Fata Morgana is comprised of footage gathered in Africa by Herzog over the course of several years that is assembled alongside spoken word narration of a Mayan creation myth. In doing so, he presents images of Africa, many of which feature suffering and impoverished men, women, and children, in a way that does nothing to represent their lives or culture and instead only appeal to his artistic vanity. By not giving an accurate portrayal of the circumstances that caused the destruction of the landscape and agony of the people he’s filming, Herzog, a German man, is using the fallout of colonialism as a “mythical” and “otherworldly” backdrop for his cinematic experiment, treating people and the land as props and set dressing. This was addressed by critic Vincent Canby in his original review of the film for the New Yorker, where he aptly states “Werner Herzog, the young German director of “Fata Morgana,” is obviously not suggesting anything as engaged, or as engaging, as a Save-the-Sahara campaign. His film simply uses the Sahara as the background for his own vision of man’s compulsion to corrupt and debase himself, as well as the world in which he lives.”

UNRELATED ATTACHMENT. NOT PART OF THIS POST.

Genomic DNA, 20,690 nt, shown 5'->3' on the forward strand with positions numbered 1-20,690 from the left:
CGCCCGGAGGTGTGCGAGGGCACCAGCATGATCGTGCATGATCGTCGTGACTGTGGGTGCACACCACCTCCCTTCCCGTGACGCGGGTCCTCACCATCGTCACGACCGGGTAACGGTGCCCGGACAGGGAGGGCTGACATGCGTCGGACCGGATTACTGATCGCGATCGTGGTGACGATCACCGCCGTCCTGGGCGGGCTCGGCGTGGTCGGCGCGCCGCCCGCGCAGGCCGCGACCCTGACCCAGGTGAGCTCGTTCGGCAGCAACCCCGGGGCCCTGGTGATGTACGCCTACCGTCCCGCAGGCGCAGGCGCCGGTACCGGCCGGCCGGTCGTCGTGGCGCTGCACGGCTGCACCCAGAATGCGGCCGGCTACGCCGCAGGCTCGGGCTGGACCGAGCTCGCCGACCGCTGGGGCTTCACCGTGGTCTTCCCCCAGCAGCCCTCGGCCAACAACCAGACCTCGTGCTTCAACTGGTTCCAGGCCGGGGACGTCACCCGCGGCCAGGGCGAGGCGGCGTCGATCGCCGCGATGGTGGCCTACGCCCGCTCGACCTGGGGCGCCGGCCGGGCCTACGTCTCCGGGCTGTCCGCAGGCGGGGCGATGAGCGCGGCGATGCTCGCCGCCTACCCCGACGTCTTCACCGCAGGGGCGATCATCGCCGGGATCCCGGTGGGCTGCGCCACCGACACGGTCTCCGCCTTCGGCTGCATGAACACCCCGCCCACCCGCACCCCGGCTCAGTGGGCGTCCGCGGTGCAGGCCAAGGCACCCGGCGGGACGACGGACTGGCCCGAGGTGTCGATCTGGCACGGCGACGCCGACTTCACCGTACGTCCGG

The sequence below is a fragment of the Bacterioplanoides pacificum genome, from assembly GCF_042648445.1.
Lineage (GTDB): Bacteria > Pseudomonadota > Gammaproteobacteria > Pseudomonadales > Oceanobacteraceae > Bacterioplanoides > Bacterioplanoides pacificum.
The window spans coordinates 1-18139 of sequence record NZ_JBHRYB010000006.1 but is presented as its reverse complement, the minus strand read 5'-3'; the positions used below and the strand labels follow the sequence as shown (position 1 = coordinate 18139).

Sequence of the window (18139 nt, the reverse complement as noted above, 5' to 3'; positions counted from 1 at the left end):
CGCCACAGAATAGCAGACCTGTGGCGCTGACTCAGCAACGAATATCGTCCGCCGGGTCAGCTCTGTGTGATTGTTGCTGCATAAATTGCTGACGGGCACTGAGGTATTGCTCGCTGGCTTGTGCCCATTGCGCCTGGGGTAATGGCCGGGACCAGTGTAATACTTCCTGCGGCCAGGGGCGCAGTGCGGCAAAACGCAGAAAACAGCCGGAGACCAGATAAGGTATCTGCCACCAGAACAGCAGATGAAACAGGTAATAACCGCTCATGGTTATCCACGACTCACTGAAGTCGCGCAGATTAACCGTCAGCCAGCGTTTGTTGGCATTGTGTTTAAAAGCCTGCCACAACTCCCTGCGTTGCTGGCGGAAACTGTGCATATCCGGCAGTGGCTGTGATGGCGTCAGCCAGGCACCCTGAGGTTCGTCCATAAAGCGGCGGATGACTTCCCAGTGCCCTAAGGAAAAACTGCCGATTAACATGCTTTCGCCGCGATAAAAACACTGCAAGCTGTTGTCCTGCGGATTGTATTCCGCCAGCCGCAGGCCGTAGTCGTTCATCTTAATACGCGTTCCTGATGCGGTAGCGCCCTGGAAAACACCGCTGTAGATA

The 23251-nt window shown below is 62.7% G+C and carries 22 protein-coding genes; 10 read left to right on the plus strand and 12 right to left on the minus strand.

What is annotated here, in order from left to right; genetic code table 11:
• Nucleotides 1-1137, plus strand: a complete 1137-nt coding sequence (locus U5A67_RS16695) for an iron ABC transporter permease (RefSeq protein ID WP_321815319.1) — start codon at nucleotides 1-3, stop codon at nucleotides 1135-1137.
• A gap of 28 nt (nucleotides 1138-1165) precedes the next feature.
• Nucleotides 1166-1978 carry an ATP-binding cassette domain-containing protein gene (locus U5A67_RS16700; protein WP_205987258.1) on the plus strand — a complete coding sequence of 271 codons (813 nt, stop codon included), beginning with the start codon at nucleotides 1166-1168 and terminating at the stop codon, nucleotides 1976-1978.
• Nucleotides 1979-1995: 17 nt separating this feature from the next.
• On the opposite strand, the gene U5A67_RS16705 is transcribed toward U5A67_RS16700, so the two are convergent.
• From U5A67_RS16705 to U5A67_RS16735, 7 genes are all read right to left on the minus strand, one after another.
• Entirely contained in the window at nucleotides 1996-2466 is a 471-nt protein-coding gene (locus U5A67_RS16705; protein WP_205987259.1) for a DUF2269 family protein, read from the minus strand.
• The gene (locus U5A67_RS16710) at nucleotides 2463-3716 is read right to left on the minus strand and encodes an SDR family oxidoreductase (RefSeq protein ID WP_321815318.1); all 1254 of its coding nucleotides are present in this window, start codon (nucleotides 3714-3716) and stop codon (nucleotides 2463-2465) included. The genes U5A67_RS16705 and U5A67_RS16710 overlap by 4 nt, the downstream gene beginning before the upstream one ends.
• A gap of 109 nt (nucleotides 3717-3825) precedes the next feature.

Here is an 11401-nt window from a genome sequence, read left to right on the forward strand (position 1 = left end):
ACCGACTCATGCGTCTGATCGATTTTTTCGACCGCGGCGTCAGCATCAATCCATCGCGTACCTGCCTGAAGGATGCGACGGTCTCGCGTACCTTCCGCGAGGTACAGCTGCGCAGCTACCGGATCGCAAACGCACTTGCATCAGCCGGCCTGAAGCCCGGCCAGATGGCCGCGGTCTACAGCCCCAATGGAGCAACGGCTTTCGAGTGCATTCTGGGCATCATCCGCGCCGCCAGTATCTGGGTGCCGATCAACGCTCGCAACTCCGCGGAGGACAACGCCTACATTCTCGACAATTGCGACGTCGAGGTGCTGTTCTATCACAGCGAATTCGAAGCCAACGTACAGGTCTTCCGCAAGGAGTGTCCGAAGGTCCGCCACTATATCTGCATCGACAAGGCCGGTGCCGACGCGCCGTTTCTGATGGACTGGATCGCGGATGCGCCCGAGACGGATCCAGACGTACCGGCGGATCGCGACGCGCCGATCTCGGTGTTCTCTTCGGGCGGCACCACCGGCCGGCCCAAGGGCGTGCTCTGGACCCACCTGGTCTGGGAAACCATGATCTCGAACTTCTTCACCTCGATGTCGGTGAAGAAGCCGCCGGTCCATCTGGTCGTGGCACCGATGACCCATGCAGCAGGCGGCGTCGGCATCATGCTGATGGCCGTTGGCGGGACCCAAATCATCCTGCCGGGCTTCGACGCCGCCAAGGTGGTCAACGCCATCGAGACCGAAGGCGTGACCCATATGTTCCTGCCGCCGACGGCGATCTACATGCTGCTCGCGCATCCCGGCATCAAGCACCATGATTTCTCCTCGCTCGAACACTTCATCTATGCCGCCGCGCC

While Herdsmen of the Sun isn’t a flagrant fabrication of events using African suffering as its palette, the persona surrounding Herzog and his documentary work makes it impossible to believe that what he shows of the Wodaabe tribe. In Les Blank’s film Burden of Dreams (1982), Herzog is shown lying repeatedly and with great ease, both to his film crew and the indigenous people of Peru he is using for manpower and fodder. He treats them, too, like set dressing, and his decisions in the pursuit of crafting his ultimate artistic vision lead to the deaths of several of them in a violent accident. With this and Fata Morgana as precedent, it becomes clear that the contents of Herdsmen of the Sun should be questioned. Where, exactly, did the Rolex on the elder’s wrist come from? How positive are we that the blue paint from the battery acid is truly part of the Wodaabe ritual? Why is this supposed ethnographic film, documenting the lives of a Saharan tribe, accompanied by Ave Maria? Even if it was revealed that everything being shown was an accurate depiction of the life of the tribespeople, Herzog cannot resist infusing the picture with his German heritage, threading a piece of German music through African images. This, too, should be taken as a form of colonialism. In the interview collection Herzog on Herzog, Herzog himself states “My films are anthropological only in as much as they try to explore the human condition at this particular time on this planet. I do not make films using images only of clouds and trees, I work with human beings because the way they function in different cultural groups interests me. If that makes me an anthropologist then so be it.” While this moderately relieves him of some guilt, as he at least admits to not intending to be anthropological and clearly states his goal is to look at and show different cultural groups, the explanation doesn’t take into account that his “working with human beings” and looking at “the way they function in different cultural groups” are nearly worthless statements, as, being a beloved European male filmmaker, his own identity and culture ends up supplanting and masking that of his subjects in his documentary work, especially in those films set in Africa. This is an often-cited issue with auteur theory as a whole, as the individual filmmaker uses the medium to service only themselves and their needs, not the needs of the nation or the culture. This was something that ICAIC set out to combat with the creation of their new Cuban national cinema, and looking at how someone like Herzog can misrepresent entire cultures and peoples, it’s easy to see why it would have been an important tenant for a developing “third world” cinema.